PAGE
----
Decision Time Looms On Corporation Tax

Here’s a prediction, which by Christmas will be proved either right or wrong. If it’s inaccurate, I promise, if I have the opportunity in these pages, I’ll say sorry, I made a mistake.

Sometime this autumn David Cameron will fly over here and offer us control over corporation tax.

We will be given the opportunity to determine what we think is the right charge to impose on businesses. The new levy will apply to those companies already here and those which may be attracted here.

There will be a price to pay. It will amount to several hundred million pounds off the block grant each year, but as the new tax rate will most probably be phased in, so the cost of implementing the reform will gradually rise from a relatively low base.

Only a year or so ago such a development looked to many entirely unrealistic. It’s not going to happen was the refrain I heard. And even now there is a view that it depends on the outcome of the Scottish Referendum.

I suspect that argument is mixing up two different issues. There certainly wasn’t going to be any decision one way or the other while the Scots were mulling over independence. But the result of the vote which takes place next week will not fundamentally change the Conservative position on giving Northern Ireland control over corporation tax. If there’s a majority in favour of Scotland going it alone, it will expose just how unpopular centralised Westminster control is and give a further boost to devolution. Should the no vote triumph, then the Conservatives risk nothing by transferring new powers to Stormont. In fact the case for granting greater powers to the devolved institutions strengthens, because doing so might head off another independence vote in Scotland.

I believe that by the time the prime ministerial visit is in the offing, the prospect of securing power over corporation tax won’t seem that surprising. Nods, winks and hints will be dropped which will prepare us for the announcement. And those who said it would never happen will quietly forget they were ever doubters.

Of course a decision to cede control over business tax is not the end but only the beginning of the story. Just how do we use this power? How is the benefit to be maximised? It’s not just a matter of calibrating the right rate to make us competitive with the south. It’s not just about working out how best to promote the attractions of the new rate in overseas markets.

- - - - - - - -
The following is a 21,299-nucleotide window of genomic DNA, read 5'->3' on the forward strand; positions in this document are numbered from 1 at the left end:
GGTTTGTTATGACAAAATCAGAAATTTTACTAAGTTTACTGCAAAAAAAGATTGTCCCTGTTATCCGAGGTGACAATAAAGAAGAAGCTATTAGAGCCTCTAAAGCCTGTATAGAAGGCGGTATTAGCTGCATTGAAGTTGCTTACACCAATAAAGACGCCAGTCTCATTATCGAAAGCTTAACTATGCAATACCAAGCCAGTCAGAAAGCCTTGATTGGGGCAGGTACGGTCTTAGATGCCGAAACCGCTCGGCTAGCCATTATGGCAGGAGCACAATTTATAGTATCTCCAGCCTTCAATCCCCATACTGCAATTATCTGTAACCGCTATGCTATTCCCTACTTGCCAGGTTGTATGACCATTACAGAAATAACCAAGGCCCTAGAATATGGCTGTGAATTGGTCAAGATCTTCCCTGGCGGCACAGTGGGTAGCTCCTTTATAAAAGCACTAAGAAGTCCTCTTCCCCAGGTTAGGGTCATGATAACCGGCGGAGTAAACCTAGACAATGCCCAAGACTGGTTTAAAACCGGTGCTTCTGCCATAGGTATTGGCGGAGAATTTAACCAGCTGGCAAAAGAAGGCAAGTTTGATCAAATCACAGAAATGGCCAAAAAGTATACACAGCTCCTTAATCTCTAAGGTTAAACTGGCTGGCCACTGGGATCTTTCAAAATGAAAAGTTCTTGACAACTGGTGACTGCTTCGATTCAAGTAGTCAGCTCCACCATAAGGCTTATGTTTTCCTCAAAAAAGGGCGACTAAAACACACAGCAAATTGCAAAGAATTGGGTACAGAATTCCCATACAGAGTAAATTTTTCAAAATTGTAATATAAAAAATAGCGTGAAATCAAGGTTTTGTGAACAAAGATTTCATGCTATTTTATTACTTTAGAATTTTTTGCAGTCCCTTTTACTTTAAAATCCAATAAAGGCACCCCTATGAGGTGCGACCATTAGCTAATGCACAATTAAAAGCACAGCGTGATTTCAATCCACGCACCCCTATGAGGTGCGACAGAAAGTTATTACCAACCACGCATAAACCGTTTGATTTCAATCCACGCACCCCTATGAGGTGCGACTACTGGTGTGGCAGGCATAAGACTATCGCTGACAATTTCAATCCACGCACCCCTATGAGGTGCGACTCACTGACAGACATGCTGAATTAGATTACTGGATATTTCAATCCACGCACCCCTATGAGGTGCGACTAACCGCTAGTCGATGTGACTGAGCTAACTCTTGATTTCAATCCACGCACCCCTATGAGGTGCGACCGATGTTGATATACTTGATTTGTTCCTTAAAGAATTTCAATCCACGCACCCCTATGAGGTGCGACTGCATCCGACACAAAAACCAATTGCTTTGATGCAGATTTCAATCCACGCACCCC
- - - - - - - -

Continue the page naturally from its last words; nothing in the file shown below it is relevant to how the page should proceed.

No, I believe one major hurdle will be to change a business mindset affecting many firms here which have devoted time and effort to extracting grants from government and securing public sector contracts.

Up to recently that strategy has made a lot of sense. Stormont and the public agencies it funded had lots of contracts to hand out. The work was secure and the cash was guaranteed. But the nature of this sort of trade did not allow for soaring salaries.

Even some firms whose customers were in the private sector have probably been greatly exercised by the need to keep the wage bill down. Call or contact centres, whether serving sister companies or outside clients, are essentially producing a commodity-type service where one of the most effective ways to differentiate your offering is through beating the competition on cost.

All firms, naturally, want to minimise their outgoings but those which are very innovative, export-orientated and selling high-value products can afford to pay bigger salaries to attract the right type of staff. We just don’t have many examples of that type of firm which is largely why this is a relatively low wage economy.

Not only are wages modest, we’ve in the past sold Northern Ireland to prospective foreign investors partly on the basis that we are a cheap and cheerful place for investment. That marketing approach which has been evolving as Invest NI has been more successful in bringing in better paying firms but it needs to go further.

The new story should be that if you aim to be very successful and make a lot of profit, this would be an excellent choice of location because of our nearness to the eurozone, educational skills, young labour market, English language fluency, excellent communications (though in the case of air services that’s stretching it a bit) and cost efficiency.

Suggestions that you can hire workers including graduates cheaply should simply not be advertised. It just sends out the wrong message, fixing in investors’ minds an image of Northern Ireland as some gigantic call centre or back office, with over educated young people, working hard on insufficiently demanding tasks for modest wages.

By the way, the prospect of higher paying employers coming and mopping up graduates might well have an impact on existing service firms. It will either force current employers to increase salaries or if they refuse and lose staff, to provide opportunities for lesser qualified applicants who could satisfactorily undertake the work currently carried out by graduates.

As the lower tax charge attracts more productive firms here, the job market will adapt in response. Companies already here, whether indigenous or not, will be forced to modify their approach in order to survive as the level of government support inevitably declines.

I suspect that the smaller firms, unless they are guided through the process of change, will find the experience disruptive and challenging rather than empowering and lucrative.